Saudi Arabia and Russia cooperated for years to maintain the value of their chief export—oil. This month, that collusion collapsed into a price war with both countries unexpectedly boosting production. In the midst of the coronavirus pandemic and China’s decreasing oil demands, fears of an uncertain future are shaking the fossil fuel economy.
In fall 1978, Abadan’s oil refinery workers played a decisive role in the Iranian Revolution by joining the national mass strikes. Just two years later, Abadan and the adjoining port city of Khorramshahr were shelled by the invading Iraqi army and effectively destroyed during the Iran–Iraq war (1980–88), which scattered their population of over 600,000 as refugees across Iran and abroad.
For many, especially in the United States, the Arab world is closely associated with fossil fuels. But over the past several years, a raft of news articles, opinion pieces and analyses have hailed the advent of renewable energy—especially solar power—in Arab countries. Many such pieces open with images meant to defy the reader’s expectations. In the first line of an essay in The Atlantic titled, “Why the Saudis Are Going Solar,” the author notes that according to his first impression, “Everything about [Prince Turki of Saudi Arabia] seemed to suggest Western notions of a complacent functionary in a complacent, oil-rich kingdom.” Yet he was surprised to find that “Turki doesn’t fit the stereotype, and neither does his country” because of the prince’s leadership in Saudi Arabia’s drive to develop a domestic solar industry. In a similar vein, an Economist article on the blossoming of solar energy in the developing world opens with an anecdote about solar arrays being built in an arid part of Jordan, accompanied by a Getty Images photograph of a solar panel resting in front of a sand dune in an unidentified locale—solar power making the desert bloom, so to speak. Also fitting this pattern, the International Energy Agency’s World Energy Outlook 2016 misleadingly summarizes a “New Policies” scenario for Middle East power generation that includes oil, gas, nuclear, hydro, wind and solar energy with the statement, “Natural gas is gradually joined by renewables as the fuel of choice.” A more accurate summary of the IEA’s own data might read, “Oil and gas continue to dominate a more diverse energy mix.”
After about three years of hovering around $110 per barrel, with highs of $125 and lows of $90, oil prices began a precipitous decline in the summer of 2014, reaching a low of $48 per barrel in mid-August 2015 before plummeting to just under $30 per barrel five months later. While investors are no doubt reeling from the impact of this price decline on their portfolios and ventures, it’s well worth pondering how the Middle East and its geopolitics are likely to be affected.
But how to explain this downward spiral in the first place? By all accounts, reasons abound.
As of mid-May 2015, crude oil prices had fallen to the lowest level in recent years, under $60 a barrel for US domestic benchmark West Texas Intermediate (WTI) and about $66 a barrel for the international Brent benchmark. These market prices are compared to several types of “break-even” prices and affect decision-making by oil producers at several levels: whether price covers just production costs or incorporates a satisfactory level of profit, whether budgets balance and whether long-term capital investment is attractive.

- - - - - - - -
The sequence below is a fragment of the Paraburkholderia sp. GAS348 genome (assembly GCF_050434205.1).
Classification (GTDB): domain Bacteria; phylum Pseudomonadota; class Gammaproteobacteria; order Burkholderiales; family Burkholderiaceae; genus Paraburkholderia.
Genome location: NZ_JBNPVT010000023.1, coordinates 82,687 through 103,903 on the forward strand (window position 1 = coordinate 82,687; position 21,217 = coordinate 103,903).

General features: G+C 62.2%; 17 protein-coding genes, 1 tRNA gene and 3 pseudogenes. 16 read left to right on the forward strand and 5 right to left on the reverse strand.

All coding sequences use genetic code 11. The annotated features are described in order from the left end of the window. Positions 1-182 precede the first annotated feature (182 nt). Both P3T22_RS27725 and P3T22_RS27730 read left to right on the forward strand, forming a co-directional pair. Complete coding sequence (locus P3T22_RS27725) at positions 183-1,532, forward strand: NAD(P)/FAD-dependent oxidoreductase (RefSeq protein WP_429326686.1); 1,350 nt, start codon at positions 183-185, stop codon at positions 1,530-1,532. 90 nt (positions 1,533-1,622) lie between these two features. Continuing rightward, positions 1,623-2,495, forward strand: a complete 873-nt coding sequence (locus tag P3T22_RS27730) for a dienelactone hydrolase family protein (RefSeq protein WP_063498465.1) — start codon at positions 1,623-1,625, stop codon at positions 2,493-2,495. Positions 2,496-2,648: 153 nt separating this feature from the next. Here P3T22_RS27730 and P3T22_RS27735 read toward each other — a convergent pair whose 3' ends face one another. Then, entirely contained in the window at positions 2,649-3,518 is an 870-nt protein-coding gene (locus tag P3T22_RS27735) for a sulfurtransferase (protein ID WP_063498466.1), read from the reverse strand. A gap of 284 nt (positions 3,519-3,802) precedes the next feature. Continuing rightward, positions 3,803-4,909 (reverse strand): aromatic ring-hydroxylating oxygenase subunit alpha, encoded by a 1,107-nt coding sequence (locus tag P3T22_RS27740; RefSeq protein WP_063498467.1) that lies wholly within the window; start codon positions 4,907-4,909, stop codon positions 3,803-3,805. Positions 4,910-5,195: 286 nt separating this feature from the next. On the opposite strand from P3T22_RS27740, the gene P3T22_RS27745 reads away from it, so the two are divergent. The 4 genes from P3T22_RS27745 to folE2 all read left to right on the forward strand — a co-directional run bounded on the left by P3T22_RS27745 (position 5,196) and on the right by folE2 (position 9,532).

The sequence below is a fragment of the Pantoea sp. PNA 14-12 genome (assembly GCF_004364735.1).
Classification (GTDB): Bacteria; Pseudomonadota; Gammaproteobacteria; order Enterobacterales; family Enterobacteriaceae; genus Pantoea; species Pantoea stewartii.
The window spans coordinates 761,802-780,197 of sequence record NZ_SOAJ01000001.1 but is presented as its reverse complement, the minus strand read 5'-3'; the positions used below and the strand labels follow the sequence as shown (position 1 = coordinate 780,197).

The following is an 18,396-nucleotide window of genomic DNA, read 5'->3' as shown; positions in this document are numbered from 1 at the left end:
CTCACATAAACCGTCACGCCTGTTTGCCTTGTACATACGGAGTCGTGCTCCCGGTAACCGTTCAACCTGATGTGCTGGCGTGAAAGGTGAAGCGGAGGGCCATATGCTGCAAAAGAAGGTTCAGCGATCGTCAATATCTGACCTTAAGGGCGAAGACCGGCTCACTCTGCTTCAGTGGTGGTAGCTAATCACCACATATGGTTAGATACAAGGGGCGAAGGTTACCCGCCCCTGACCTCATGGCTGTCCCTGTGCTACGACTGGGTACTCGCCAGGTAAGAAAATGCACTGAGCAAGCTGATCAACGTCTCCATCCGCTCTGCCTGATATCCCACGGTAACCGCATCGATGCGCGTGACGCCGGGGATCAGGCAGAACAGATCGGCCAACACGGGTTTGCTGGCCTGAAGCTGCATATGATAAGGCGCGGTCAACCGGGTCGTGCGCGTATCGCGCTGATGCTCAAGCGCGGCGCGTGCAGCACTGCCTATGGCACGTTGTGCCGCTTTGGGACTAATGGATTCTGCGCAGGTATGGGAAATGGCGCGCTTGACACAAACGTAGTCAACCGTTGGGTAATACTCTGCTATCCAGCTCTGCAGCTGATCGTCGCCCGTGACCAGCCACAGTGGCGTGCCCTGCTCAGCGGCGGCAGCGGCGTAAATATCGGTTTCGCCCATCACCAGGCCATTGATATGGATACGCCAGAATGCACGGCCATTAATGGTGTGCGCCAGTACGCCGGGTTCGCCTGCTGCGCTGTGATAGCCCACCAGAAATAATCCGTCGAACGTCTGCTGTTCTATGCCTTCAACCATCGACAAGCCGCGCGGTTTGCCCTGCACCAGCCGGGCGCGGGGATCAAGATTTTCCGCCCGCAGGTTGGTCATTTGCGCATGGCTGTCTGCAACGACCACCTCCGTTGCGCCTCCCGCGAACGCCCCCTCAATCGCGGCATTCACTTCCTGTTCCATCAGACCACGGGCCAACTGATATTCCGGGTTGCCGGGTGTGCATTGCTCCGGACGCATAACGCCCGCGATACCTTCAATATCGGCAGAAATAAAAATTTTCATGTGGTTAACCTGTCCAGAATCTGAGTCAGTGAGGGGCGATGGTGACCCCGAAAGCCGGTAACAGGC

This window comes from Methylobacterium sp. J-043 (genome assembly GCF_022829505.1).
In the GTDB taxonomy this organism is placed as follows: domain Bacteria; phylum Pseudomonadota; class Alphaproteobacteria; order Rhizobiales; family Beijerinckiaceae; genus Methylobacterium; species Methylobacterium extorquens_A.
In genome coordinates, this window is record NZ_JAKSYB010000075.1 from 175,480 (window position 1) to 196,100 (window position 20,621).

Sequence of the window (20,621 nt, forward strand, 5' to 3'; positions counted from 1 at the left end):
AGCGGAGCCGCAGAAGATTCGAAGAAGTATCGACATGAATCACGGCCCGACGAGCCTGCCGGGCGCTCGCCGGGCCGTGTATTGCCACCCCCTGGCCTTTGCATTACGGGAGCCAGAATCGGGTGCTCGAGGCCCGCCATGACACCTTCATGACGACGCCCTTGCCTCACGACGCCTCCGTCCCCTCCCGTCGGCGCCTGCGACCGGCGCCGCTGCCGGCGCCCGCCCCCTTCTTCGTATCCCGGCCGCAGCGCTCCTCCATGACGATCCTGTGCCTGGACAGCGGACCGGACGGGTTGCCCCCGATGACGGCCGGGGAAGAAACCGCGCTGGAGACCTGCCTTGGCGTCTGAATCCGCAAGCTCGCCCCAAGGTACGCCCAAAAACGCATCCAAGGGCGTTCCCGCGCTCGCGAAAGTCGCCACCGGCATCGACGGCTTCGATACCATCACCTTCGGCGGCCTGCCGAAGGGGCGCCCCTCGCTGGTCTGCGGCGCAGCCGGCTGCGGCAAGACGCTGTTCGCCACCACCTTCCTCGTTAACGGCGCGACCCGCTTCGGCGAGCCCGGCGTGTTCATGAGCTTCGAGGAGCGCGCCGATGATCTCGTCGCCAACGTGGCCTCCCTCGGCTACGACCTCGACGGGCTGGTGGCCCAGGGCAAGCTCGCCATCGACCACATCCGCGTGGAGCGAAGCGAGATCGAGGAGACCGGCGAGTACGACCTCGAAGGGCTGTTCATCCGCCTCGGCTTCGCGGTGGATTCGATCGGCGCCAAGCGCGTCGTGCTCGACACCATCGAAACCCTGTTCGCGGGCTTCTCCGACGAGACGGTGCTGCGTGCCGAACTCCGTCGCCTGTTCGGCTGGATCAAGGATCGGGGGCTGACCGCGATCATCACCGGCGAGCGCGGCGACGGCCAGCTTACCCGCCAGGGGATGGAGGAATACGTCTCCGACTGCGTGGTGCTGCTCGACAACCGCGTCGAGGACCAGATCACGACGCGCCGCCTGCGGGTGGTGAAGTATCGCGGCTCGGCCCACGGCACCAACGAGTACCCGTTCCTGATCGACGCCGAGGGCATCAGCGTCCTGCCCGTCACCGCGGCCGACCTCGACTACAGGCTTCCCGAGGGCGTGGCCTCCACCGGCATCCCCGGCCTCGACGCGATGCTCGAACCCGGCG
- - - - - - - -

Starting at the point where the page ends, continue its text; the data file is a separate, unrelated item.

On February 17, Syrian Minister of Oil Muhammad al-Lahham warned Parliament that the price of fuel would have to increase. This announcement came just one month after the government raised the official price of diesel by more than 50 percent to 125 Syrian pounds (70 cents) per liter, the largest single hike since the uprising of 2011 and an eightfold increase since May of that year.
The price of oil is hovering around $50 per barrel of West Texas Intermediate crude, and $60 per barrel of Brent crude, the lowest levels since the global economic downturn of 2008-2009. Until the end of February, when they rebounded slightly, oil prices had been dropping since the middle of last summer.
In the past, Saudi Arabia has cut its oil output to halt this sort of freefall. As the “swing producer,” the country with the largest and most easily extracted reserves, the desert kingdom can afford to reduce supply in the short run to steady price levels in the long run. This time, however, the Saudis ordered their rigs to keep pumping as usual, doing nothing to stop the downward spiral. Why?
The themes of Adam Curtis’ new documentary Bitter Lake should be well known to those familiar with his body of work: power, techno-politics, science, managerialism and the media. The film uses the contemporary history of Afghanistan to tell a story about how polities in the West have become incapable of understanding the complex and horrible happenings around them. Traditional forms of power in the West and Afghanistan have taken advantage of the fear and confusion to consolidate their control, but at the expense of an intellectually deskilled Western public and a world that is fundamentally less governable. Bitter Lake is more fable than scholarship, but the film is nonetheless a devastating examination of how Western interventions in Afghanistan refract the vacuousness of our own politics.
For immediate release July 18, 2014 Middle East Report 271 Summer 2014
FUEL AND WATER: THE COMING CRISES
Matthew Huber, Lifeblood: Oil, Freedom and the Forces of Capital (Minneapolis: University of Minnesota Press, 2013).